Lentils

Honestly, these offer bang for your buck when it comes to protein (over 25%) & they are rich in satiating fibre.  Lentils are also rich in B vitamins, magnesium, iron, zinc & potassium.  Yup, this plant-based food source has got a lot going for it.

We did not really have these growing up, so I am a bit late to the game on this one.  Bearing this in mind, I thought I’ would give you the low down on what I’ve found.

Often there are a few types at the store, but they pretty much fall into 3 main categories.

⭐️ Brown

Pretty common.  They have a mild flavour & hold their shape during cooking.  I add these to meat dishes (THINK spag bog or shepherd’s pie).  They are also great as a vego option too (delish in lettuce wraps with some salad).  They have an earthy flavour.

⭐️ Green

This would be my preference to use in salads as it is a stronger flavour which is often described as peppery.  These vary in size, unlike the Puy lentils which are approx. 1/3  the size of green lentils.  Just as an aside Puy lentils originate from the le Puy region in France & also have a peppery flavour profile.

⭐️ Red or yellow

These are “split” which means they are cut into smaller pieces.  These are a sweeter, nuttier flavour.  As they are smaller, they cook faster (makes sense right).  I often use red lentils in soups or stews to boost the fibre & thicken a soup or stew.  These are often used in dal/dahl.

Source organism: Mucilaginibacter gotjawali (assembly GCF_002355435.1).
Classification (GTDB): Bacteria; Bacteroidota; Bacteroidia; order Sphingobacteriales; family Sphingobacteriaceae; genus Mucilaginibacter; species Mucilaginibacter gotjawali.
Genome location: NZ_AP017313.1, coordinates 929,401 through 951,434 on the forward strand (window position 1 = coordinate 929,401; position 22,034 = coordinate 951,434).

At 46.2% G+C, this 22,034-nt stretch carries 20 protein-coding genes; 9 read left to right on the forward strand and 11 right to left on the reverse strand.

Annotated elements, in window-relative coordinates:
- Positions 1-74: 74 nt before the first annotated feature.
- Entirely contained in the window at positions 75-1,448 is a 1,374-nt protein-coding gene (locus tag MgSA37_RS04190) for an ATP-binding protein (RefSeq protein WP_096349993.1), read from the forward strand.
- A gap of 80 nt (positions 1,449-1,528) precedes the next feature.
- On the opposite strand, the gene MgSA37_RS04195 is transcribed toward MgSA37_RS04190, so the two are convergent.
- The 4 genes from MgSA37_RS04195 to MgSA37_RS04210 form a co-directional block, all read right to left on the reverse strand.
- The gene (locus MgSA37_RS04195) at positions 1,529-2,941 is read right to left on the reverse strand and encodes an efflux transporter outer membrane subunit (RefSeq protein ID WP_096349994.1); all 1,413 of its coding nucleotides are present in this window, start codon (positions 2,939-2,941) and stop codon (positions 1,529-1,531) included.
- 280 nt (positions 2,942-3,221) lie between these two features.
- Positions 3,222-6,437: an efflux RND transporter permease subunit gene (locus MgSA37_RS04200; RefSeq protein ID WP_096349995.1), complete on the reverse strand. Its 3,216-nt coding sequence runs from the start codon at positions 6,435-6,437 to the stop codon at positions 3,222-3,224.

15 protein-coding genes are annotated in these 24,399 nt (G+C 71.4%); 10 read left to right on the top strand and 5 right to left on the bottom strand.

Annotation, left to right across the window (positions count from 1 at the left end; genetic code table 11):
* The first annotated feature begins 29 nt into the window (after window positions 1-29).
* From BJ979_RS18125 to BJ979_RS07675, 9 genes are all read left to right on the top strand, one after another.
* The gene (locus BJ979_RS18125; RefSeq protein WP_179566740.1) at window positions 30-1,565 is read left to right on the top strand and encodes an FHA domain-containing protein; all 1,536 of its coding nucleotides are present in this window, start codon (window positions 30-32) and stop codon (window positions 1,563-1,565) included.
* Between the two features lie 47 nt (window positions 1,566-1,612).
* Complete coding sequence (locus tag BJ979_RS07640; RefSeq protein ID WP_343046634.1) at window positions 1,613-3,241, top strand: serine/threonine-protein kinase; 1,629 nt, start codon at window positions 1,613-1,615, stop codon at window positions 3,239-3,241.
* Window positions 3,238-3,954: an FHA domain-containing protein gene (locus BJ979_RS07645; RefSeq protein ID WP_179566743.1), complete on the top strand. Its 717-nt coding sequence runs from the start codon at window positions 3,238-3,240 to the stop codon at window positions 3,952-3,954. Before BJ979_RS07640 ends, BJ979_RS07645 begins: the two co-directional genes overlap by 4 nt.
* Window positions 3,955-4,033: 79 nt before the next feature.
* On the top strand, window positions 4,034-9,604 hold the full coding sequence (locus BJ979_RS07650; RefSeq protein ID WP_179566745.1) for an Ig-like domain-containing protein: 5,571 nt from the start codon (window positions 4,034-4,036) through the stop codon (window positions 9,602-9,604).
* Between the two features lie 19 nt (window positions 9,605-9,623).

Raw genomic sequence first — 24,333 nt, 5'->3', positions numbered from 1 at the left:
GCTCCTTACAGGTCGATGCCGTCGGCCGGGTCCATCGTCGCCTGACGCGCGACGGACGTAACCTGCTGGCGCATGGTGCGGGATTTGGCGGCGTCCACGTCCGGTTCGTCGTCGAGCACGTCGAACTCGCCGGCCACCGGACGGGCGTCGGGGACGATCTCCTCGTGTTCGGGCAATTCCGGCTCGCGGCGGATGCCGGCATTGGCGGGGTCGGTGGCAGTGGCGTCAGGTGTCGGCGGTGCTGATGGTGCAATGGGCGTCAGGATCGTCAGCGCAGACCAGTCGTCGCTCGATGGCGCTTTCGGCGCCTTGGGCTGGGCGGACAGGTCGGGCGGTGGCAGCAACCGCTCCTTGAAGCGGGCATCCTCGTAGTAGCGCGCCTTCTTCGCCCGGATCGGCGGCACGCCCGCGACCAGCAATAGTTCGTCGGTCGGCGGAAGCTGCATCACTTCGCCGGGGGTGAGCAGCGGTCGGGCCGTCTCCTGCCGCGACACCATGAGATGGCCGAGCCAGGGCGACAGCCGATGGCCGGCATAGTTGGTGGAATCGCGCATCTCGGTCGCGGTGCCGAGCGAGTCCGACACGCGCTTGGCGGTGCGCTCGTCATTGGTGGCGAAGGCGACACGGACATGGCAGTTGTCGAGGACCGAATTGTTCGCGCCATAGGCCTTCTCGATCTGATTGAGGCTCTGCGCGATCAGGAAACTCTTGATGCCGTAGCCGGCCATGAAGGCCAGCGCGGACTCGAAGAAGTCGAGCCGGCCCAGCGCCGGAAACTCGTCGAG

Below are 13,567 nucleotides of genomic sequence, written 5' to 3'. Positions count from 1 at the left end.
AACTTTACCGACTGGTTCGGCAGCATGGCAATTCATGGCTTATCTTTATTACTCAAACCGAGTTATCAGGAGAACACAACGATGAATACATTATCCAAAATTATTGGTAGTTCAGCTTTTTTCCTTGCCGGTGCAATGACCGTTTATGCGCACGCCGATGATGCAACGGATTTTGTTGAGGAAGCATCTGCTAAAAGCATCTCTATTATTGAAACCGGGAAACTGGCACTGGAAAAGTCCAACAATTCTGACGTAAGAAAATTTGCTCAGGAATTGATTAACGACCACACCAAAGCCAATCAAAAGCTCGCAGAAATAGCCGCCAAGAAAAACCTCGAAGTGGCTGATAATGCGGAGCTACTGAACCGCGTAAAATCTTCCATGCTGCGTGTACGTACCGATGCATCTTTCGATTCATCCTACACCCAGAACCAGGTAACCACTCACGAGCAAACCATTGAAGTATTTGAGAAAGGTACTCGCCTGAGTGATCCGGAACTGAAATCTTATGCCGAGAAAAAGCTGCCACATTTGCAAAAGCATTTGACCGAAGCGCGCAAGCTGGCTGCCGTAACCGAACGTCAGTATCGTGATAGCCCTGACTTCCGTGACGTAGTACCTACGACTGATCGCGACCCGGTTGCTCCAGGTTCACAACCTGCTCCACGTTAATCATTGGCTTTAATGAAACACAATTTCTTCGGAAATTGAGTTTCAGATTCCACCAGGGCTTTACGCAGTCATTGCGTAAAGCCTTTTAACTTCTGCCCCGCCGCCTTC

An easy add to soups, stews & curries.
Photo by Monika Grabkowska on Unsplash

OK, so you can now recognise what you are buying BUT how do you see it in the shop?  There are 2 options.

⭐️ Tinned. 

Just drain & rinse … easy peasey.

⭐️ Dried.

This means a little amount of prep, but still an easy process.

Give the legumes a good rinse in a colander under cold running water& remove any discoloured or broken ones.  Soak lentils overnight in acidic water (THINK lemon juice or apple cider vinegar, use approx. 2 tbspn acid : 1 cup lentils).  Just leave covered in a bowl on the countertop.  Not everyone does this, it is an optional step which has benefits twofold – it will reduce the cooking time & make digesting them loads easier.  Sounds like a good deal to me! 

Then, drain & rinse in fresh water.  Tip into a pot with plenty of water & bring to the boil (skimming off any scum on the surface).  Reduce the heat & simmer until tender.  FYI: unsoaked approx. 15-20 min.

#GetWise #EasyPeasey #GutHealth #Vego #Life101 #ConsciouslyNutritious

Published by Shân

I am incredibly passionate about food and its healing power – it is pretty amazing how what you eat affects how your body works! In fact, I was so fascinated, I went & got myself a degree in it – a Bachelor of Health Science (Nutritional and Dietetic Medicine). Now in all honesty I don’t eat or live a perfect lifestyle, nor will I ever pretend I do. Realistically I know you won’t be perfect either. And that’s OK. As a Clinical Nutritionist I focus on what we eat and how this has an impact on our health and wellness – everyday.

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